Regulators also have a discretionary suite of sanctions available called discretionary requirements. These powers are intended to be used where flexibility is needed for effective enforcement, and may be imposed either individually or in combination. Here, all or any of the enforcement options of variable monetary penalties, compliance notices and restoration notices might be used.
Variable monetary penalties give regulators the power to set a fine at a level that removes any financial gain from committing the offence, and takes account of factors such as the business’ history of compliance. A compliance notice is a written notice requiring steps to be taken within a specified period. This will be used where there has been a technical breach which can be rectified, such as fixing unsafe equipment, providing training, or changing a working process.
A restoration notice is also available where a breach has caused harm to the environment which requires specified steps to be taken within a specified time period to remedy the harm and restore the area to its condition prior to the breach. The work required by this type of notice could potentially be time-consuming and costly, however it may prove an advantage for those involved in the waste sector rather than criminal prosecution.
Before imposing discretionary requirements, the regulator must serve a notice of intent, which gives businesses a right to make written representations or objections in the same way as for fixed monetary penalties. Regulators taking any of these new enforcement actions may recover any costs incurred, which could include legal costs, investigation costs, and administration costs. The Act could empower up to 28 regulatory bodies, including the Environment Agency (EA), the Health & Safety Executive, as well as local authorities.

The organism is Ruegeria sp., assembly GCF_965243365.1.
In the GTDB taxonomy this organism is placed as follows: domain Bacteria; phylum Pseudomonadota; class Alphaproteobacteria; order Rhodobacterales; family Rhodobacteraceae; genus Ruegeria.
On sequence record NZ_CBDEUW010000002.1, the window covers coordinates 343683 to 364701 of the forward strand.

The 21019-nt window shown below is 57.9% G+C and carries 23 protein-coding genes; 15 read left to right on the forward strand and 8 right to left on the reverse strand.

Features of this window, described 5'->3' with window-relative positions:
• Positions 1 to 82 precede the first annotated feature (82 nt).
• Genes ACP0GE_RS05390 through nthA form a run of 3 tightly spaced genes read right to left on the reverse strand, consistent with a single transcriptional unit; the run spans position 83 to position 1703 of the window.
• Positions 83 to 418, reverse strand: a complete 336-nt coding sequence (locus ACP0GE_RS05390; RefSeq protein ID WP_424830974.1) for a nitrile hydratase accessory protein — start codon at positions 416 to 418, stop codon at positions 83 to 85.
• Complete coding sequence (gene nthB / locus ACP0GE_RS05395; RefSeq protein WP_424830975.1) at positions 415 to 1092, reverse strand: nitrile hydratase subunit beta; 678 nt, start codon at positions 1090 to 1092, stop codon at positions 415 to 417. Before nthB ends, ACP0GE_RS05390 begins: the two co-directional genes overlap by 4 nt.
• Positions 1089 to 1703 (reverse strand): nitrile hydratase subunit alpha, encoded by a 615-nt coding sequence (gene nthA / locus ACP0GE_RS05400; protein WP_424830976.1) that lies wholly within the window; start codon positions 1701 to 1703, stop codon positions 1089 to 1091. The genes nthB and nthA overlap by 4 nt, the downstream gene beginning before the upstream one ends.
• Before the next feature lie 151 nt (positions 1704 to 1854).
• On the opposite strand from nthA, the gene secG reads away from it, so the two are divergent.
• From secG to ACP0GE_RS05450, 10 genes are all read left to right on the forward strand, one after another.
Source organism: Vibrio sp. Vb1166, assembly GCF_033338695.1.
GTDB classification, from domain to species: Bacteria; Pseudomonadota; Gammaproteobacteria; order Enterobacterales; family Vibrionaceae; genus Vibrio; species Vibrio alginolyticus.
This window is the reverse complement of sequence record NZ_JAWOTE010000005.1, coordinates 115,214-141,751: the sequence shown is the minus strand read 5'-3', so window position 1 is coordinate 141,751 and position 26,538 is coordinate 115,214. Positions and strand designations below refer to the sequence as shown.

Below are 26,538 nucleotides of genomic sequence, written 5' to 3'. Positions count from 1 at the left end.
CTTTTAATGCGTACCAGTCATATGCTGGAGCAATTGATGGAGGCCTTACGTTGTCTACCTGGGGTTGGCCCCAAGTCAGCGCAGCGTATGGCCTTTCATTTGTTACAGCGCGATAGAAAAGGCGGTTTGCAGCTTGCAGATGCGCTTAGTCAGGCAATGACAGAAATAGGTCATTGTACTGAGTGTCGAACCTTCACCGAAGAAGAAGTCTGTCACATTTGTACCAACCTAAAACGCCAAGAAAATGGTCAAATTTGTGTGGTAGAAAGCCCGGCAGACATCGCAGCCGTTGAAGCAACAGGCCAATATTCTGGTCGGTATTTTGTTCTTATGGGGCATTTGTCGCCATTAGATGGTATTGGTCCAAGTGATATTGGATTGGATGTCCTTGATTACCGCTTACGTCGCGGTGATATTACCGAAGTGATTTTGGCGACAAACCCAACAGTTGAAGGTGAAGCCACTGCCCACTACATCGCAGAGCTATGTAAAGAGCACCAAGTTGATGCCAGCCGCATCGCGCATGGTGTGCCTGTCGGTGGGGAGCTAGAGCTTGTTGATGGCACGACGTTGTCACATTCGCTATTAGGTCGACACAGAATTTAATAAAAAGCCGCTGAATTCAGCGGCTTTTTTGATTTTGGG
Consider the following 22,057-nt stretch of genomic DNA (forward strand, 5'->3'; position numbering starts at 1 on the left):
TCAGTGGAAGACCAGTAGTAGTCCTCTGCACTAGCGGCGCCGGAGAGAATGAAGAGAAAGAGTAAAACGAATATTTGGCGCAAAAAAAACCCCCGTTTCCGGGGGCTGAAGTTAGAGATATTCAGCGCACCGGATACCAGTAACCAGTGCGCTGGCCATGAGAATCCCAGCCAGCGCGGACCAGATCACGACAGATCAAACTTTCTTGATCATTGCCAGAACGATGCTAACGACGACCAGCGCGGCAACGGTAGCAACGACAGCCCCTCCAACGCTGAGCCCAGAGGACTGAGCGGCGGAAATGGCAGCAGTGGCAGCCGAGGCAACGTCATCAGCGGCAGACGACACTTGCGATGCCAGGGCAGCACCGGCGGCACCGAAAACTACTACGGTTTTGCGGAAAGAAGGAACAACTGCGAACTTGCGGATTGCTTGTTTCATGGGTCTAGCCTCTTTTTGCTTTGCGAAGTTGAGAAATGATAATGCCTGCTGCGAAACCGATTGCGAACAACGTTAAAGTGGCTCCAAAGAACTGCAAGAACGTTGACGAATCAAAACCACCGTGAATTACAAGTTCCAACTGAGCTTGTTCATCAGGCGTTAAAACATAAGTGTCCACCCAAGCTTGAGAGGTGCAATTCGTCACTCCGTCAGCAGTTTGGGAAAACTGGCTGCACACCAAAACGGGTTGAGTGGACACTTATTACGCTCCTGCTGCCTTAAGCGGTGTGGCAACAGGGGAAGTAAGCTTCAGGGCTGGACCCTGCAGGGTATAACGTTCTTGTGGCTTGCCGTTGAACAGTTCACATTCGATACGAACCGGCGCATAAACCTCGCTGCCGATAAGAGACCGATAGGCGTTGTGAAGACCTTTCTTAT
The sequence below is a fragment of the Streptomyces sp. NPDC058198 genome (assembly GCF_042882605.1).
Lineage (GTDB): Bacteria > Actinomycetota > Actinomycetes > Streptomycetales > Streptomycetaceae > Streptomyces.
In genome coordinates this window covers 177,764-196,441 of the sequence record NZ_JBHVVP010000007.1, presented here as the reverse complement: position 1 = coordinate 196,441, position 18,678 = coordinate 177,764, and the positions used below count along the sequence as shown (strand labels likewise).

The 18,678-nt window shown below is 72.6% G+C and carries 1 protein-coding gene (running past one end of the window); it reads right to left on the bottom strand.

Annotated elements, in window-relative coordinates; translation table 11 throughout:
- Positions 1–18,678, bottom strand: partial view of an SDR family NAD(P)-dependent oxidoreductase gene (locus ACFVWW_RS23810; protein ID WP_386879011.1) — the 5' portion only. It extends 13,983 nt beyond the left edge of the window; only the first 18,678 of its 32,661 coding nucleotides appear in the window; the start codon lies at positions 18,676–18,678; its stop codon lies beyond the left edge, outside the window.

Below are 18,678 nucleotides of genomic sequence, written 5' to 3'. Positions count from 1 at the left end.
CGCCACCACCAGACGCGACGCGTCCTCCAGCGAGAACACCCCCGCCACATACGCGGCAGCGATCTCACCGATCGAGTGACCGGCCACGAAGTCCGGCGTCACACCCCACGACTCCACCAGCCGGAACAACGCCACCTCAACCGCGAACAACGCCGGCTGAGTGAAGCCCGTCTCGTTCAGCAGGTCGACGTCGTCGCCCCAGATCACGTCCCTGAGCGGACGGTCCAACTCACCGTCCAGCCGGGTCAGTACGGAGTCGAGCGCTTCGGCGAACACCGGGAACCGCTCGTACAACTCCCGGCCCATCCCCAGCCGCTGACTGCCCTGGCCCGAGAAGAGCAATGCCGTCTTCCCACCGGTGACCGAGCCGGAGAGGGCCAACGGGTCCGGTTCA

Regulators do not have automatic access to the new powers. Before the powers are granted, each regulator is required to demonstrate that it has sufficient systems in place to use the powers effectively. Penalty guidance and an enforcement policy must also be published. The EA is the first regulator to receive the civil sanction powers for England and Wales, but has not yet put them to use as formal guidance as to how the new powers will be used has not been produced.
The EA has recently undergone a consultation process on its enforcement and prosecution policy guidance. The draft guidance states that the worst offences will continue to be prosecuted, but the focus will be on encouraging restoration and remediation where possible. Finalised guidance is expected to be released shortly, but the EA has announced it does not expect to start to use the powers until December.
The EA has indicated that its first use of the powers will be in relation to enforcement in the hazardous waste, and packaging waste sectors, and so it is important that anyone involved in these industries is fully aware of the extent of the civil powers.
Karen Jones is partner and head of the planning & environment department and Rosalind Prue is a solicitor at Blandy & Blandy